Allentown Morning Call - April 27, 1980

A good $2 investment


By Jack McCallum, Call Sports Writer


PHILADELPHIA – The 1980 Phillies' yearbook came along in the nick of time. Just when I thought I couldn't go another day without knowing John Vukovich's favorite color, the yearbook arrived and told me it is beige (John Vukovieh's major league batting average of .161. by the way. is beige also.) 


Seriously, folks, if you have $2 that isn't doing anything, you might pick up a copy of the recently-issued publication, which lists the likes and dislikes of the Phillie players. Without being facetious, it is interesting and, more importantly, it could easily take you through the first six innings of any game against the Atlanta Braves. 


The reason it's interesting, I theorize, is that people have trouble realizing ballplayers have a life off the field: that, in fact, just yesterday Greg Luzinski's wife asked him, "Bull, honey, go next door and borrow a cup of sugar." But. as the book tells us. these guys actually have favorite TV shows, favorite people, favorite hobbies and favorite books. 


Pete Rose's favorite book is "none." which puts him in a tie with Greg Luzinski, Dickie Noles, Kevin Saucier and Lonnie Smith. And don't expect their elders to holler at them for not reading. Phillie coaches Billy DeMars. Lee Elia. Herm Starrette and Mike Ryan are all avowed nonreaders, while Bobby Wine likes to curl up with a copy of "The Baseball Rule Book." That guy's got to be a manager someday.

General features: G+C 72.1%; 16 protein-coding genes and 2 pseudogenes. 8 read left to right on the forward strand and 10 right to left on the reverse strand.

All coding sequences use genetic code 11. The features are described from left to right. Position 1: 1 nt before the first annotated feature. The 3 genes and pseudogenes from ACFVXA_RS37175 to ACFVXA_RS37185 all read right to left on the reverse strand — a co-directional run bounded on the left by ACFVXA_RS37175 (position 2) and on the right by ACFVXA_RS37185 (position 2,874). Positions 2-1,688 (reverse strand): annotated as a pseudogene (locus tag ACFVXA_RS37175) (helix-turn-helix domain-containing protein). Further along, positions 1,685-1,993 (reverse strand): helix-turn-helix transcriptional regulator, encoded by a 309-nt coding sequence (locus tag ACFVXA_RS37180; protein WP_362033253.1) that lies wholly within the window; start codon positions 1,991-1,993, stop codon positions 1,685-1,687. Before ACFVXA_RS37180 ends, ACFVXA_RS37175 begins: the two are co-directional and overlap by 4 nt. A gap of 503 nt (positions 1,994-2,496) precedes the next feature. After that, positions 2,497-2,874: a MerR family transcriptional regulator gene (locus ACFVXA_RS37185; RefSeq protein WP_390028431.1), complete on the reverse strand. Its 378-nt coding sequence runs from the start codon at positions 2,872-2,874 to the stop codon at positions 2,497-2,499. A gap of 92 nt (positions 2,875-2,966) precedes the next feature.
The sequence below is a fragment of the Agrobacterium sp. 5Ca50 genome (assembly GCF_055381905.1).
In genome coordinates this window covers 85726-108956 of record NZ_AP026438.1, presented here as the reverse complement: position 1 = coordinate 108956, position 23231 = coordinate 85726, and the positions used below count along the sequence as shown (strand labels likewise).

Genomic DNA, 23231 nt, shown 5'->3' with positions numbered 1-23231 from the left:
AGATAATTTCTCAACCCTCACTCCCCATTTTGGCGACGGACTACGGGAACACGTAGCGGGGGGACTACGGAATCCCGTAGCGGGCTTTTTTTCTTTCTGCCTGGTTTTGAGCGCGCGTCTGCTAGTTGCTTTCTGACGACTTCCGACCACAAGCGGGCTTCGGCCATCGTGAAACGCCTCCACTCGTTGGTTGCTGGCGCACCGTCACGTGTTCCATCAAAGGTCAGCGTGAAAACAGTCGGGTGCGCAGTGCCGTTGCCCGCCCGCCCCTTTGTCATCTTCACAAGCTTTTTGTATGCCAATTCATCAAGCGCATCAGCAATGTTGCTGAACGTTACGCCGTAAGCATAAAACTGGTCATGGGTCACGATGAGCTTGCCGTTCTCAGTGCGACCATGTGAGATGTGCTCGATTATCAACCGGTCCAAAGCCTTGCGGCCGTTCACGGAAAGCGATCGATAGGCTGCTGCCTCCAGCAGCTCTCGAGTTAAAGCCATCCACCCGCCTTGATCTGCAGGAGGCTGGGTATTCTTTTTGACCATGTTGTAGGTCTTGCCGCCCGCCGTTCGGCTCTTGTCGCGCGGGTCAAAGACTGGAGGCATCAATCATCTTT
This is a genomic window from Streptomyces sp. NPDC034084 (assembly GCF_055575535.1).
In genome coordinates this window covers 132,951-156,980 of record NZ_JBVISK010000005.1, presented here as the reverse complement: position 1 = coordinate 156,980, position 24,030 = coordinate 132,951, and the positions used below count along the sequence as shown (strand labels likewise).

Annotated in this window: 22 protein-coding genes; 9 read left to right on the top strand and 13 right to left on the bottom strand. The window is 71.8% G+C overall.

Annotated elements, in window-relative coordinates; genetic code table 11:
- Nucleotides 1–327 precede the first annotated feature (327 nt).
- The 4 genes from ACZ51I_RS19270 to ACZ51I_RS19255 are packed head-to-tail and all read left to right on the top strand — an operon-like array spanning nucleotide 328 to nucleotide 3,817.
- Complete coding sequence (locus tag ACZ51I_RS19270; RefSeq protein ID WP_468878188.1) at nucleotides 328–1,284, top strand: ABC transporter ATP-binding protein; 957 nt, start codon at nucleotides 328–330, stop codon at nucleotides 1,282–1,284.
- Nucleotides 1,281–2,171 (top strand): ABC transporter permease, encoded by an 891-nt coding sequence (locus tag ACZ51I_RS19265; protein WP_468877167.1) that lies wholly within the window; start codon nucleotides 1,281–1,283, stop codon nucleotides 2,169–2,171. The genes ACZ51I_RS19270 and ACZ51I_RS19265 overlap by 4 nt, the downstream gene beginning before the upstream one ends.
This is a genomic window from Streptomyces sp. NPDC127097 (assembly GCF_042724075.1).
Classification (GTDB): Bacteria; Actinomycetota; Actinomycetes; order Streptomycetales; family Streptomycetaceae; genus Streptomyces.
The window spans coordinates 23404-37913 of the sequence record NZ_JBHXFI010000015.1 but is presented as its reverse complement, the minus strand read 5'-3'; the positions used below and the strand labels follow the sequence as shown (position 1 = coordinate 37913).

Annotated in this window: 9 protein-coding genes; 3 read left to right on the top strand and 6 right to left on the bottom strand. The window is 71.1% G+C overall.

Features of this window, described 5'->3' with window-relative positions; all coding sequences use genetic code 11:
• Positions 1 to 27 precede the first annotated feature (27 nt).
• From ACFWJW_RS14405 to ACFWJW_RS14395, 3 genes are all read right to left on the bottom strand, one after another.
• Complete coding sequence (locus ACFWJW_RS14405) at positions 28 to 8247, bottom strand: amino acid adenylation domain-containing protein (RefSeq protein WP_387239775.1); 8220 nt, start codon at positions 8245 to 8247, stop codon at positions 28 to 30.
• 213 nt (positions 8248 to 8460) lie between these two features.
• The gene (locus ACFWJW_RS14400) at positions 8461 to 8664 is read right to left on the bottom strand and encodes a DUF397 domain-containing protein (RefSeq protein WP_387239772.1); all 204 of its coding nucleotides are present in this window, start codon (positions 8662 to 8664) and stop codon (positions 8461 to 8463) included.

Of the Phillie readers on the pitching staff, Nino Espinosa goes for the Bible, while Scott Munriinghoff favors "The Exorcist." Let's see who has a better season. Two of the more personal readers are Larry Christenson and Mike Schmidt. L.C.'s favorite is "my address book," while Schmitty goes for "Offensive Baseball" by Mike Schmidt. For your autographed copy, send $8.95 and a self-addressed stamped envelope to…


My favorite is Randy Lerch who lists his top book as "The Exodus." Most of us read, simply. "Exodus." which isn't half as interesting. 


The book, which Phillies' publicist Larry Shenk says will sell about 90,000 copies, also reaffirms the accepted notion that baseball players come home at the end of September, take off their spikes, put on their red coats and caps and go hunting until spring training. At least 10 of the Phillies list their favorite hobby as hunting and/or fishing. 


But there is time to listen to country music tapes. Kenny Rogers is the favorite of Luzinski, Dick Ruthven and Greg Gross and Willie Nelson is No. 1 with Keith Moreland and minor leaguer Jim Wright. They can fight it out in the locker room with Donna Summer fans Espinosa and John Vukovich. 


Montreal pitcher Bill Lee, baseball's designated flake, once complained about the lack of hard rock freaks in baseball. Perhaps, the Phillies could trade for him since he could dress next to Munninghoff (Molly Hatchet), Warren Brusstar (Led Zeppelin) and George Vukovich (R.E.O. Speed wagon). That group, in turn, could argue with the more toned-down Manny Trillo (Johnny Mathis and Frank Sinatra), Del Unser (Simon and Garfunkel) and Boone and Christenson (Neil Diamond). 


Then. EVERYBODY could argue with Steve Carlton. Steve Carlton, you see, is the Phils' DS – Designated Sophisticate. Silent Steve's favorite "groups" are Yasha Heifitz and Jean Pierre Ranpol, neither of whom, needless to say, play pedal steel with Willie Nelson. His favorite subject in school was graphic design. His "biggest turn-on" was "a wine tour I recently took through the Burgundy region of Eastern France." His favorite book is "Philosophical Works." And the people he'd most like to meet include Einstein, Socrates and Jesus Christ. Well, excuse us, Steve. We thought you were just a big, antisocial southpaw.